BP's broken Gulf of Mexico oil well is not yet plugged for good, and work on what has been touted as the permanent solution will need to continue, the US government has said.
Retired coastguard Thad Allen, in charge of the the spill response, said officials were still evaluating the best way to finish the relief well that is part of the "bottom kill" operation. But he said that crews must move forward drilling the relief well.
"The relief well will be finished," he said. "We will kill the well."
BP had thought the mud and cement pumped in from above the leak may have essentially killed the well. But the relief well will allow engineers to pump in mud and cement from below in an attempt to seal it permanently.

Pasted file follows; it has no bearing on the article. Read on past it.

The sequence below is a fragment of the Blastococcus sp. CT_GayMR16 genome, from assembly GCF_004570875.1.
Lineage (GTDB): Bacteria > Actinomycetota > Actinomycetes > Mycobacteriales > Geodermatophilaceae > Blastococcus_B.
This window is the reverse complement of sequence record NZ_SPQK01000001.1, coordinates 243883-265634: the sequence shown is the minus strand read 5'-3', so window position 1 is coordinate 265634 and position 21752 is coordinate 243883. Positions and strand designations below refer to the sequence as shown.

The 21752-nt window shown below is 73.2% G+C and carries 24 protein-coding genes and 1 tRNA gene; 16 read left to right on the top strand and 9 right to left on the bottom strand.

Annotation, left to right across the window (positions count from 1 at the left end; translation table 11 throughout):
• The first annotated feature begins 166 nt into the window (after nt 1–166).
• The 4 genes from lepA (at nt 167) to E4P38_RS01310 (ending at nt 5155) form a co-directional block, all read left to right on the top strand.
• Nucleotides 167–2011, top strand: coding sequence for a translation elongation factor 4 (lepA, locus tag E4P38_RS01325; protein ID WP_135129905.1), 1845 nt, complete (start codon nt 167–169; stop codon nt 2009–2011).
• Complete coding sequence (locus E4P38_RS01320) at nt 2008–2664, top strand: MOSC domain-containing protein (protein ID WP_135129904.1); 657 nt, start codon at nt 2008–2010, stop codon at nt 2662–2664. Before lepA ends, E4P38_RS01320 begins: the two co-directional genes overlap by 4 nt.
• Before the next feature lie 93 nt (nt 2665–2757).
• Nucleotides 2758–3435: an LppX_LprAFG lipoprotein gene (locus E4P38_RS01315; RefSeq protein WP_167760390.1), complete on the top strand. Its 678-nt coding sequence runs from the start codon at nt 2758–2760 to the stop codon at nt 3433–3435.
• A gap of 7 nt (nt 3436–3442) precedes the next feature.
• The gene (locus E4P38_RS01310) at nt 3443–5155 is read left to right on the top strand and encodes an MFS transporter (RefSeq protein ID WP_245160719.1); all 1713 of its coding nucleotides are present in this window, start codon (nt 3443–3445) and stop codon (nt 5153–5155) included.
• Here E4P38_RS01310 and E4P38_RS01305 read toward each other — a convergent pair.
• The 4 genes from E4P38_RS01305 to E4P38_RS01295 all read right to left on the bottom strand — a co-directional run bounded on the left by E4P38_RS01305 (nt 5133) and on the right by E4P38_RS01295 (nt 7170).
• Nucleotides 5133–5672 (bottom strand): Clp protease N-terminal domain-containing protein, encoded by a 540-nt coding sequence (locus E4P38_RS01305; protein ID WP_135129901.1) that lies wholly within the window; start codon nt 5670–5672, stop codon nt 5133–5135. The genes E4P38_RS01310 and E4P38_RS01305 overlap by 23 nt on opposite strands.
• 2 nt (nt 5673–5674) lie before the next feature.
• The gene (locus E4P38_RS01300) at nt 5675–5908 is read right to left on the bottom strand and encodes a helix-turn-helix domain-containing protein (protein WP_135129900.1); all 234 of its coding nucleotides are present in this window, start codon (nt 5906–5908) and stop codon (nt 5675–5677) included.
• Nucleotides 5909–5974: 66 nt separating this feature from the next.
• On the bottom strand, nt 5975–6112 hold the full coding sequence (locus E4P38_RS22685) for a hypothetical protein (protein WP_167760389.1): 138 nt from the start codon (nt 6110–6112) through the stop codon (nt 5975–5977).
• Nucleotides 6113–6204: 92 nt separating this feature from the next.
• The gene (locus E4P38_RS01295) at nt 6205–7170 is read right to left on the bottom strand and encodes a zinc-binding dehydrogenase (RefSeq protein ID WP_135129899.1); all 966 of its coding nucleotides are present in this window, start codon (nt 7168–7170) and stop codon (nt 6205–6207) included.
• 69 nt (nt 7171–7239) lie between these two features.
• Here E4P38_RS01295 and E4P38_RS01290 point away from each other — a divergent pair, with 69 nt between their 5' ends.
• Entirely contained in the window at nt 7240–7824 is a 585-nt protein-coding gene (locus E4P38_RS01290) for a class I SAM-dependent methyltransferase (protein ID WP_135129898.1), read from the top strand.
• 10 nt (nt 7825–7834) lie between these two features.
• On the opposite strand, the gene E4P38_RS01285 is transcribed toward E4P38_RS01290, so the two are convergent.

Work on the wells was stopped this week because of bad weather.
The decision to resume work on the relief wells means a key milestone in the crisis that crippled the Gulf Coast's economy and ecosystem remains days away.
However, Admiral Allen has repeatedly insisted on an "over-abundance of caution" when it comes to plugging the well permanently.
Officials had been testing the pressure beneath the cement plug currently in place. Steady pressure would indicate the presence of cement in the space between the inner piping and the outer casing, which could indicate a permanent seal.
But because pressure rose during the testing, the scientists concluded that space still needs to be plugged.
It also would have been difficult to say the "bottom kill" was unnecessary after promising it for weeks as the ultimate solution, said Eric Smith, associate director of the Tulane Energy Institute.